Student takes stand against bullying, won’t let stutter hold him back

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(June 4,2015)- Jacob Valdez is one of the four million people in this country who stutters. But he’s decided it’s not going to hold him back.

He tested his belief after he encountered a bully at his school, The Math and Science Academy on West 38th Street.

“When he brought up the bullying,” says Dana Stewart, Jacob’s speech therapist at Peyton Manning Children’s Hospital, “I mentioned it’s really important to educate those around you because sometimes bullying happens when the kids don’t understand, and they don’t really know what’s true and what’s false about stuttering.”

So, Jacob put together a presentation about stuttering that included facts and fiction about his condition and read it to the class. They responded positively to him and the bully stopped his teasing.

Stuttering, as Jacob learned, is a complex, multidimensional disorder.  It occurs among 5-8 percent of children, between the ages of 2 and 6.  It’s believed that 70 to 80 percent  of those children will outgrow their stuttering.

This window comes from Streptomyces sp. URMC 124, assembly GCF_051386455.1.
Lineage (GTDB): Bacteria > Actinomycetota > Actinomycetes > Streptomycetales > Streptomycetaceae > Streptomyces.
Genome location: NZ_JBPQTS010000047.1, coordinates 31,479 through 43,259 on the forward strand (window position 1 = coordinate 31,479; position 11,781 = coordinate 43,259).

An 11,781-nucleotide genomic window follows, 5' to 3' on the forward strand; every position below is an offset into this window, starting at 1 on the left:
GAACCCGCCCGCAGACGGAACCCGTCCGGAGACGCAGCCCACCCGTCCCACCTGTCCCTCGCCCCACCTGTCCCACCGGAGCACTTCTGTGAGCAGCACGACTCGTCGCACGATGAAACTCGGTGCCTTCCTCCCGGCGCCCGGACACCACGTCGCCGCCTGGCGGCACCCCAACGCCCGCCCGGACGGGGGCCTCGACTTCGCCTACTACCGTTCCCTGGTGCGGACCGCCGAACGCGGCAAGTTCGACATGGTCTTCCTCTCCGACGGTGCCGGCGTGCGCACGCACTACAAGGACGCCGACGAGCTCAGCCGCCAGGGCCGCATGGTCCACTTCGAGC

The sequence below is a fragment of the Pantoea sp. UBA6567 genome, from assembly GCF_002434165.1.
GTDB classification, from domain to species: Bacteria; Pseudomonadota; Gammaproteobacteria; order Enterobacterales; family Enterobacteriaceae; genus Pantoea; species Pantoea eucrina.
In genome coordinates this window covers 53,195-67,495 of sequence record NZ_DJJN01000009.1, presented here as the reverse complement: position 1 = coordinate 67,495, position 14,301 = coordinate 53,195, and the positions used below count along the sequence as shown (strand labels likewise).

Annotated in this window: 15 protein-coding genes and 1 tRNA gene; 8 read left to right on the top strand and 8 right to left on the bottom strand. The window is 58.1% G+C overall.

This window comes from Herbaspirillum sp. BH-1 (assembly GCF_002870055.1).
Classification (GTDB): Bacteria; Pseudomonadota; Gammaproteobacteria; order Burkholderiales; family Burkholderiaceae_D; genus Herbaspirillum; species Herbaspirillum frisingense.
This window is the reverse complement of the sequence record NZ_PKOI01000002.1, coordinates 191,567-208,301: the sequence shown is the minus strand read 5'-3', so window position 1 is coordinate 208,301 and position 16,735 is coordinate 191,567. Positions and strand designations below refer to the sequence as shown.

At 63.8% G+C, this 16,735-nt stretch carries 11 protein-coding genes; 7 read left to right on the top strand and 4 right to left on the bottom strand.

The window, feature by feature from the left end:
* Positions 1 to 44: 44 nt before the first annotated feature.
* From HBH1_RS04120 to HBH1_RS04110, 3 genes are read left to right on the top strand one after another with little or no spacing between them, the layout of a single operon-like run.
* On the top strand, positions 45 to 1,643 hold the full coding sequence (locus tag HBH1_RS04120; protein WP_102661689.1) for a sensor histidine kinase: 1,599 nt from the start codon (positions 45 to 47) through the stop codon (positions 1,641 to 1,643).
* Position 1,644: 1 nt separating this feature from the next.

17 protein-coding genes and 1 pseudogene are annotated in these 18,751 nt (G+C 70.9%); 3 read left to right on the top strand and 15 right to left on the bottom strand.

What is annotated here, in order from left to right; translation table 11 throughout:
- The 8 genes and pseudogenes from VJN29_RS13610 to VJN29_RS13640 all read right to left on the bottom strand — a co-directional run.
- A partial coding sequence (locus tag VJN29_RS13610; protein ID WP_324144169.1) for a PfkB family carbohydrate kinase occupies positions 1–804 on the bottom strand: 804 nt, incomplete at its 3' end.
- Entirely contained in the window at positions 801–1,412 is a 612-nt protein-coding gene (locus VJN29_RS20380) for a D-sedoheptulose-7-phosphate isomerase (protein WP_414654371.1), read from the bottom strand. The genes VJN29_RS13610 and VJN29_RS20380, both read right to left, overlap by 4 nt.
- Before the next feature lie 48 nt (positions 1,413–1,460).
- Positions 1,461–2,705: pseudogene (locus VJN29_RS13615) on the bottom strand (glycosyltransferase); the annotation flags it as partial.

Early intervention helps identify those at risk and provides much needed resources for stuttering.

By taking on the bully with his presentation, not only did he stop that student in his tracks, he empowered himself.

“It gives him so much confidence in the way he talks, it also gives him a little bit more empowerment to feel like he’s a little bit more in control,” says Stewart.

Although there is no cure for stuttering, treatment involves reduction of fears and avoidances, strengthening of self-perception, management of stuttering and improvements in communication skills.

Jacob is working on eye contact and slowing a bit before he responds in conversations.

His mother was unsure about the idea of a class presentation, but now that he’s done it, he's very proud of his accomplishment.

“I was proud, I was happy, that he finally stuck up for himself.  Before he wouldn’t say anything,” says Melissa Ann Dover, mother of Jacob.

Jacob will be a freshman at the Math and Science Academy this fall.  When he graduates, he’s thinking he would like to join the Air Force.

For more information on stuttering, contact the Pediatric-Adolescent Therapy Program at St. Vincent Hospital at 8220 Naab Road, Suite 300, Indianapolis, Indiana 46240. The phone number is 317-415-5500.

4 Your Health is presented by American Senior Communities.

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